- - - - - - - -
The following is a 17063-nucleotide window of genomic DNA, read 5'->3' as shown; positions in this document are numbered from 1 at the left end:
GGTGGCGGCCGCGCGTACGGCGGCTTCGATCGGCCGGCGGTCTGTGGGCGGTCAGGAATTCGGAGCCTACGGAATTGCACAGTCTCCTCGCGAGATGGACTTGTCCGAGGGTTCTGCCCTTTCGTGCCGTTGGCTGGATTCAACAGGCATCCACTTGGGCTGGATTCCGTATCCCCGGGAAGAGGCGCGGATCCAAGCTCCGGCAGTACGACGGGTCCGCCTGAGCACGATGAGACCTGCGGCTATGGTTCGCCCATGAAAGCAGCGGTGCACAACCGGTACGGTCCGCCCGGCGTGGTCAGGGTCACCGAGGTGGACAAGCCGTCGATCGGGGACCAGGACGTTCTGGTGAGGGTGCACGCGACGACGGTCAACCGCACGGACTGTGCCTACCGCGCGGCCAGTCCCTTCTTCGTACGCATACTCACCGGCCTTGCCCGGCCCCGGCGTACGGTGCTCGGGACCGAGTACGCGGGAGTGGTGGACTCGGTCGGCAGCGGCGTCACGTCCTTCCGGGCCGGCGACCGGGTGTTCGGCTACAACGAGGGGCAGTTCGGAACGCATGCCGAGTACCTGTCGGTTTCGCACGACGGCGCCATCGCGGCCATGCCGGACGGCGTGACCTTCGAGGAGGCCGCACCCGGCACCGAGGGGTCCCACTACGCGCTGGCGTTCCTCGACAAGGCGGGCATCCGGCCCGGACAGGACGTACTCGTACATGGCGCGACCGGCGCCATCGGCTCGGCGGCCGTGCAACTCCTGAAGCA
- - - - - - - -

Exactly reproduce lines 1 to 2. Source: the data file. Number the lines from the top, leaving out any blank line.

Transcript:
The following is a 17063-nucleotide window of genomic DNA, read 5'->3' as shown; positions in this document are numbered from 1 at the left end:
GGTGGCGGCCGCGCGTACGGCGGCTTCGATCGGCCGGCGGTCTGTGGGCGGTCAGGAATTCGGAGCCTACGGAATTGCACAGTCTCCTCGCGAGATGGACTTGTCCGAGGGTTCTGCCCTTTCGTGCCGTTGGCTGGATTCAACAGGCATCCACTTGGGCTGGATTCCGTATCCCCGGGAAGAGGCGCGGATCCAAGCTCCGGCAGTACGACGGGTCCGCCTGAGCACGATGAGACCTGCGGCTATGGTTCGCCCATGAAAGCAGCGGTGCACAACCGGTACGGTCCGCCCGGCGTGGTCAGGGTCACCGAGGTGGACAAGCCGTCGATCGGGGACCAGGACGTTCTGGTGAGGGTGCACGCGACGACGGTCAACCGCACGGACTGTGCCTACCGCGCGGCCAGTCCCTTCTTCGTACGCATACTCACCGGCCTTGCCCGGCCCCGGCGTACGGTGCTCGGGACCGAGTACGCGGGAGTGGTGGACTCGGTCGGCAGCGGCGTCACGTCCTTCCGGGCCGGCGACCGGGTGTTCGGCTACAACGAGGGGCAGTTCGGAACGCATGCCGAGTACCTGTCGGTTTCGCACGACGGCGCCATCGCGGCCATGCCGGACGGCGTGACCTTCGAGGAGGCCGCACCCGGCACCGAGGGGTCCCACTACGCGCTGGCGTTCCTCGACAAGGCGGGCATCCGGCCCGGACAGGACGTACTCGTACATGGCGCGACCGGCGCCATCGGCTCGGCGGCCGTGCAACTCCTGAAGCA